World’s fastest internet can download entire library of Netflix in less than a second; can you guess the speed?

Faye Kyzer

While currently, a limited spectrum bandwidth of 4.5THz, or recently, 9THz, are used commercially, the researchers used a bandwidth of 16.8THz. Image: Reuters Fastest data transmission: A team of researchers from University College London (UCL), led by Dr Lidia Galdino, worked with two companies, and together they broke the world […]

While currently, a limited spectrum bandwidth of 4.5THz, or recently, 9THz, are used commercially, the researchers used a bandwidth of 16.8THz. Image: Reuters

Fastest data transmission: A team of researchers from University College London (UCL), led by Dr Lidia Galdino, worked with two companies, and together they broke the world record for the fastest internet speed. They reached a data transmission rate of 178 terabits a second, which translates to the transmission rate of 178 million megabits in a second. According to a statement by UCL, at this speed, it would be possible to download the entire library of Netflix in less than a second.

The statement added that the record was double the capacity of any system currently being used in the world. The data transmission was done using a range of colours of light or wavelengths that is much wider than that is used in optical fibre. While currently, a limited spectrum bandwidth of 4.5THz, or recently, 9THz, are used commercially, the researchers used a bandwidth of 16.8THz.

For this, researchers used a mix of amplifier technologies to boost the signal power over the wider bandwidth. The speed was maximised by the development of new Geometric Shaping (GS) constellations, which means patterns of signal combinations that best use the light’s brightness, phase and polarisation properties, and the properties of each individual wavelength was manipulated.

The statement, highlighting the benefit of the technique used by the researchers, said that it can be deployed using the existing infrastructure itself, that too in a cost effective manner. It would simply require the upgrading of amplifiers located on the optical fibre routes at intervals of 40-100 kms. The statement also explained that while upgrading an amplifier would cost GBP 16,000 or Rs 15.54 lakh, installing new optical fibres in urban areas could cost up to GBP 450,000 or Rs 4.37 crore per kilometre.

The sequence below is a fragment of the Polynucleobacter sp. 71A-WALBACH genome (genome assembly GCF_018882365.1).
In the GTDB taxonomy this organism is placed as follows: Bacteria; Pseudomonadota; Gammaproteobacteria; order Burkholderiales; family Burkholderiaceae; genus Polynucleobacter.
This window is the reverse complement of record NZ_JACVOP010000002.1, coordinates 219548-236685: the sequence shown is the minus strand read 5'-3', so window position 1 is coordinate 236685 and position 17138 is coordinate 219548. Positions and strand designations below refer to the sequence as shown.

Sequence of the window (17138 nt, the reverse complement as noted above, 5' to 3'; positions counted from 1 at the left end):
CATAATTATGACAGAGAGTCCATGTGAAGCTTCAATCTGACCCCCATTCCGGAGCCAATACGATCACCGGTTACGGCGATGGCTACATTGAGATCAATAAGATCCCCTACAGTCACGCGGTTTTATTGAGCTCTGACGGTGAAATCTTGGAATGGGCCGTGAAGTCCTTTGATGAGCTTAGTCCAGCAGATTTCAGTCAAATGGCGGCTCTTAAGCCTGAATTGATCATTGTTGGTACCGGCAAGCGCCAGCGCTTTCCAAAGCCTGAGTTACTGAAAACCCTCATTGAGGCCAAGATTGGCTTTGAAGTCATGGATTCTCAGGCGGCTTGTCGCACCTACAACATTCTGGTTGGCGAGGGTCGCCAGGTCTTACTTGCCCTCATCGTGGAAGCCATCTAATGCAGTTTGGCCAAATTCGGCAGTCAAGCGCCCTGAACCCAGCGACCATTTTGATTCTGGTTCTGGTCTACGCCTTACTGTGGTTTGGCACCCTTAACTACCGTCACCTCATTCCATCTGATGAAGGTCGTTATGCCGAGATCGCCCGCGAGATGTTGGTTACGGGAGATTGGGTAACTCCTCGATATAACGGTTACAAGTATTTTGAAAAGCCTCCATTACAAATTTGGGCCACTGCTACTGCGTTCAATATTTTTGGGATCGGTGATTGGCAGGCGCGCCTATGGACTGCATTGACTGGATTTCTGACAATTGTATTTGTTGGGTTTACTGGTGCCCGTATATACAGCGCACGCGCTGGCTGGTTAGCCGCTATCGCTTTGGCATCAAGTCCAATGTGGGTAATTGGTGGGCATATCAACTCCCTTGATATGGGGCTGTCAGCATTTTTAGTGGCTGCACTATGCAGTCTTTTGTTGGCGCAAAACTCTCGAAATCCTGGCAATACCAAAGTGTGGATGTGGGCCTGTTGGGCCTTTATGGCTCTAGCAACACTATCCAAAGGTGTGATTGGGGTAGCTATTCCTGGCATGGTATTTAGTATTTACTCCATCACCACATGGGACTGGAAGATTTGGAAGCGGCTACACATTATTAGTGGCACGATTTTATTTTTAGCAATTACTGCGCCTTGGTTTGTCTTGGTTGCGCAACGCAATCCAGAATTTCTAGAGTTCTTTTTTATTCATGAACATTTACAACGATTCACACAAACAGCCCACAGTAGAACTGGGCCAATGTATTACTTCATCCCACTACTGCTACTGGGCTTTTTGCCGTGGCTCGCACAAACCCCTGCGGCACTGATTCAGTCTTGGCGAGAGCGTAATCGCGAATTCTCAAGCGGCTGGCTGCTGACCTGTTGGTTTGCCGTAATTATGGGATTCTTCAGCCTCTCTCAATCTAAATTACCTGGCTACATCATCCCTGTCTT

The record was demonstrated in a UCL lab and it is a fifth faster than the previous record that was held by a team in Japan.

The statement added that with this speed, it would be possible to download the world’s first image of a blackhole in less than an hour. This is also close to the theoretical limit of data transmission as set in 1949 by American Mathematician Claude Shannon.

The lead author of the research Dr Galdino was quoted by the statement as saying that while state-of-the-art cloud data-centre interconnections can transmit up to 35 terabits in one second, they are working on using the existing infrastructure with new technologies for more efficient use of the optical fibre bandwidth.

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